What the papers say: Thursday's front pages

Alleged match fixing in the league of Ireland is one of Thursdays top stories.
What the papers say: Thursday's front pages

Thursday's front pages feature the removal of the party whip from two Green Party TDs, and the arrest of 10 men over alleged match fixing in the League of Ireland.

The front page of The Irish Times runs with Green Party TDs Neasa Hourigan and Patrick Costello, who have both lost the party whip for voting against the Government on Wednesday night.

Both the Irish Examiner and the Irish Daily Mirror lead with the arrest of 1o men over alleged match fixing in the League of Ireland.

Taxpayers face a hidden cost of €200 million as thousands of people continue to work from home, according to the Irish Independent.

The Irish Daily Mail reports that the former Quinn group have launched High Court proceedings against the group's founder, Sean Quinn, over alleged trespassing.

Elsewhere, the Irish Daily Star features a barrister accused of murder who has had his bail terms suspended, so he can have a staycation.

And the Belfast Telegraph leads with Deirdre Connolly, who described losing 12 years of her life after being falsely accused by the Post Office of a missing £16,000 (€18,898) due to a faulty IT system.

In Britain, the papers are led by the government considering new measures to alleviate the cost-of-living crisis.

The Daily Mail says ministers are examining a “triple tax cut” to ease the cost of living, while the Financial Times carries comments from chancellor Rishi Sunak warning “the next few months will be tough”.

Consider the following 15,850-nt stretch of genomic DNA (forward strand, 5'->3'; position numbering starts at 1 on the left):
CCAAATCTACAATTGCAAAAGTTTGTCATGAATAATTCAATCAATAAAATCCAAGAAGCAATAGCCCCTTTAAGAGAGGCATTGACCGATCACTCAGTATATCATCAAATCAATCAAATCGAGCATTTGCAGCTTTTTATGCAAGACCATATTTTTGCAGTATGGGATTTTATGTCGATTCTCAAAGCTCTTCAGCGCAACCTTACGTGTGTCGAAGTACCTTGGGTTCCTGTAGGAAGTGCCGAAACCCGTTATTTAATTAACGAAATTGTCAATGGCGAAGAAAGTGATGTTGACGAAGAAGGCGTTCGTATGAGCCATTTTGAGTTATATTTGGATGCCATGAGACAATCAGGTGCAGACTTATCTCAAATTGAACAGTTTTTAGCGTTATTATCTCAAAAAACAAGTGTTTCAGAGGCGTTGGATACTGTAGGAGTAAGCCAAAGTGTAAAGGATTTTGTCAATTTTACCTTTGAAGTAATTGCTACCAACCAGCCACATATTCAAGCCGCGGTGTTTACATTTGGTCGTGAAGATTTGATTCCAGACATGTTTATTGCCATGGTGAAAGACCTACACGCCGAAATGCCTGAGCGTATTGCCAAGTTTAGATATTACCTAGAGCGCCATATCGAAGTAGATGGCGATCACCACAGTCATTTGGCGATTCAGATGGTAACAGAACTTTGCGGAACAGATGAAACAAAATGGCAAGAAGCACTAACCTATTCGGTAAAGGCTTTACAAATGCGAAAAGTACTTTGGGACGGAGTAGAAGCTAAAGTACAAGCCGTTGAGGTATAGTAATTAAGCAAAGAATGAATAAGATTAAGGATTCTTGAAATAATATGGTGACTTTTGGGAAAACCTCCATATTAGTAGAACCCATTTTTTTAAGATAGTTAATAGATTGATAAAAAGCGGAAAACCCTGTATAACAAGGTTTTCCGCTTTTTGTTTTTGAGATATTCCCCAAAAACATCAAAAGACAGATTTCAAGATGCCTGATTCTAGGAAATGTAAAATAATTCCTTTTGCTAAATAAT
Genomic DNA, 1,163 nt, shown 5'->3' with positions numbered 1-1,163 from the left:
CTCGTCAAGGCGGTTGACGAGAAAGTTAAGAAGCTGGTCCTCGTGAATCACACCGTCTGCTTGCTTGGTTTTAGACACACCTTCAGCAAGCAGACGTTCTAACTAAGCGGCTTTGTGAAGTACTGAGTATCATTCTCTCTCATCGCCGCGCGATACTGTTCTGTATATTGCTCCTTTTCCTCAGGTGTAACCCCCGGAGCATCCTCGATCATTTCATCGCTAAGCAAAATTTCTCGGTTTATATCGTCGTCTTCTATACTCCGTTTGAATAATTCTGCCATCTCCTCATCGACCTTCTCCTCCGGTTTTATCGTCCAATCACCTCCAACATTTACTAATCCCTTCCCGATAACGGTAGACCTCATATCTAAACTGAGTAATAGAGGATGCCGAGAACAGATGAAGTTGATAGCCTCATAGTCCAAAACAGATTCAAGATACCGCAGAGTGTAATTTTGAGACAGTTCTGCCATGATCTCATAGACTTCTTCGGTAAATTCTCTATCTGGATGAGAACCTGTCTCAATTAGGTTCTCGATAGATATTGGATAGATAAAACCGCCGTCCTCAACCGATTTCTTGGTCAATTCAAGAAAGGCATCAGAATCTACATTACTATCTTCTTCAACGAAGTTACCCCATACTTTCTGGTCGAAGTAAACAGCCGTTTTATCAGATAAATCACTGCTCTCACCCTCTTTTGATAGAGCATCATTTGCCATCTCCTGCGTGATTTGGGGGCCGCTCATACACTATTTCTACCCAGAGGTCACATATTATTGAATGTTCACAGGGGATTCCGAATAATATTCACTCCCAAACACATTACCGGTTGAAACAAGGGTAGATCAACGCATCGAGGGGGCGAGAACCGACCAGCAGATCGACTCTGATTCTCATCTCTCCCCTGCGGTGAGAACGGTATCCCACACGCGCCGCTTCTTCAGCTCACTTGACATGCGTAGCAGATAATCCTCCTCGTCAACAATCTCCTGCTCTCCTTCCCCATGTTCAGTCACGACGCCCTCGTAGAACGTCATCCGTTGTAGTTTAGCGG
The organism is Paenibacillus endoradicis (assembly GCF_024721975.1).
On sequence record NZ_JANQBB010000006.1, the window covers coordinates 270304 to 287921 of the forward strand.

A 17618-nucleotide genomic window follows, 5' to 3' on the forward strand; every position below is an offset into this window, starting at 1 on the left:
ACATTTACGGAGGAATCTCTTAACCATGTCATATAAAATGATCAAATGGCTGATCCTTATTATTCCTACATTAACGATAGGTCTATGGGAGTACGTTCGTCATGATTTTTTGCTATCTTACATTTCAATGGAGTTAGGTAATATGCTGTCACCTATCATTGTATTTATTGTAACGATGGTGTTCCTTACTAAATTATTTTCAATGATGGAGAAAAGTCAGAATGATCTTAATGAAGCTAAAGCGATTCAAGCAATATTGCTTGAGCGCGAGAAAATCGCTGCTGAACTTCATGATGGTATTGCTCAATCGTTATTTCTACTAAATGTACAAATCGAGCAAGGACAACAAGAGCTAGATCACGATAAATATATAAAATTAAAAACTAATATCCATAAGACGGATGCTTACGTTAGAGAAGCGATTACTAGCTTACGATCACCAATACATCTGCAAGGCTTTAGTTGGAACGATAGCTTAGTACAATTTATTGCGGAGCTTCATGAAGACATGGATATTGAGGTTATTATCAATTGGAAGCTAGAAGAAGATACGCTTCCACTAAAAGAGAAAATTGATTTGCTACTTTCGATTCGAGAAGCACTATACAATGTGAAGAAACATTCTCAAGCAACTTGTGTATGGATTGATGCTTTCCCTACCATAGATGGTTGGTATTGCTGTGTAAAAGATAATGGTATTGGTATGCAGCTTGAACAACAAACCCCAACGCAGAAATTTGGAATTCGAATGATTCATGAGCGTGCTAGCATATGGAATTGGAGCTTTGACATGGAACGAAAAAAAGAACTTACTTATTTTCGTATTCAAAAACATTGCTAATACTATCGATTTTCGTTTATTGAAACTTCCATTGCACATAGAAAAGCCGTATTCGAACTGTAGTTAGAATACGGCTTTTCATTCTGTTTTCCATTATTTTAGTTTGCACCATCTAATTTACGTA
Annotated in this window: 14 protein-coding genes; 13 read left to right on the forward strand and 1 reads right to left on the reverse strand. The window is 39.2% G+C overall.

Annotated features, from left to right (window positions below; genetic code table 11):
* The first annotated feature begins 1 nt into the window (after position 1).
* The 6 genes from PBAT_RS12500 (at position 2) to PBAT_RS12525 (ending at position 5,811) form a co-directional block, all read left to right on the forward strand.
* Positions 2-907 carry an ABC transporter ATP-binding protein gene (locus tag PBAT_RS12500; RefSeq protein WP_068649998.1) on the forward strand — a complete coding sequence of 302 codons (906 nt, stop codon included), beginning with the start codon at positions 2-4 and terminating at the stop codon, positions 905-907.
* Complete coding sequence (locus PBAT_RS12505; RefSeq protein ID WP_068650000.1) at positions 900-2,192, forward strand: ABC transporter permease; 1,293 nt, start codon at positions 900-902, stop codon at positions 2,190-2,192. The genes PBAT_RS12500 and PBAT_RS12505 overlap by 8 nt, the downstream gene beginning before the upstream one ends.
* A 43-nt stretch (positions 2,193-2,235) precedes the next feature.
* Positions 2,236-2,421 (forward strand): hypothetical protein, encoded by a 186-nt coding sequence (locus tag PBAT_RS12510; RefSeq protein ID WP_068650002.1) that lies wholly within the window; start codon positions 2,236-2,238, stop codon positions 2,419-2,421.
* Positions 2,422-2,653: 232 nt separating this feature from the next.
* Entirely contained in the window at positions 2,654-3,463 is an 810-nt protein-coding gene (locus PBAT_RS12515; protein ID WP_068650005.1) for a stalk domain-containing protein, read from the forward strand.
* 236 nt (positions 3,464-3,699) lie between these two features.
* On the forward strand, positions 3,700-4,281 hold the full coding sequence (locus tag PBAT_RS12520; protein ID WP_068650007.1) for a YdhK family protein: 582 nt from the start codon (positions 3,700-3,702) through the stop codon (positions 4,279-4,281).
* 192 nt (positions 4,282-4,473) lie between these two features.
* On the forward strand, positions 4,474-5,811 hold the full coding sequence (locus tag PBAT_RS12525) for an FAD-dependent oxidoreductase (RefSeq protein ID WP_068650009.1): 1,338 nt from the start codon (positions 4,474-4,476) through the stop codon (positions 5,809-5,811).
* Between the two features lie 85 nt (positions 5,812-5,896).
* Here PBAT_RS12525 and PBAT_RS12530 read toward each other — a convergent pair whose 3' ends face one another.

The Daily Mirror, Metro and the Daily Express report on how inflation and soaring costs are affecting everyday Britons, with warnings that children, the poor and pensioners are being hit the hardest.

The Guardian says the new HM chief inspector of constabulary has urged police to use “discretion” when deciding whether to prosecute desperate shoplifters amid rising poverty levels.

Elsewhere, the i leads with MPs blocking an inquiry into alleged rapists working in parliament, as they argue it risks breaching confidentiality.

The Daily Telegraph leads with Russian president Vladimir Putin being accused of deliberately impacting global food supplies.

Rebekah Vardy and her husband Jamie will leave the UK in the wake of the “Wagatha Christie” trial, according to The Sun.

And the Daily Star says a former Bank of England economist believes the word maths is “too scary”.

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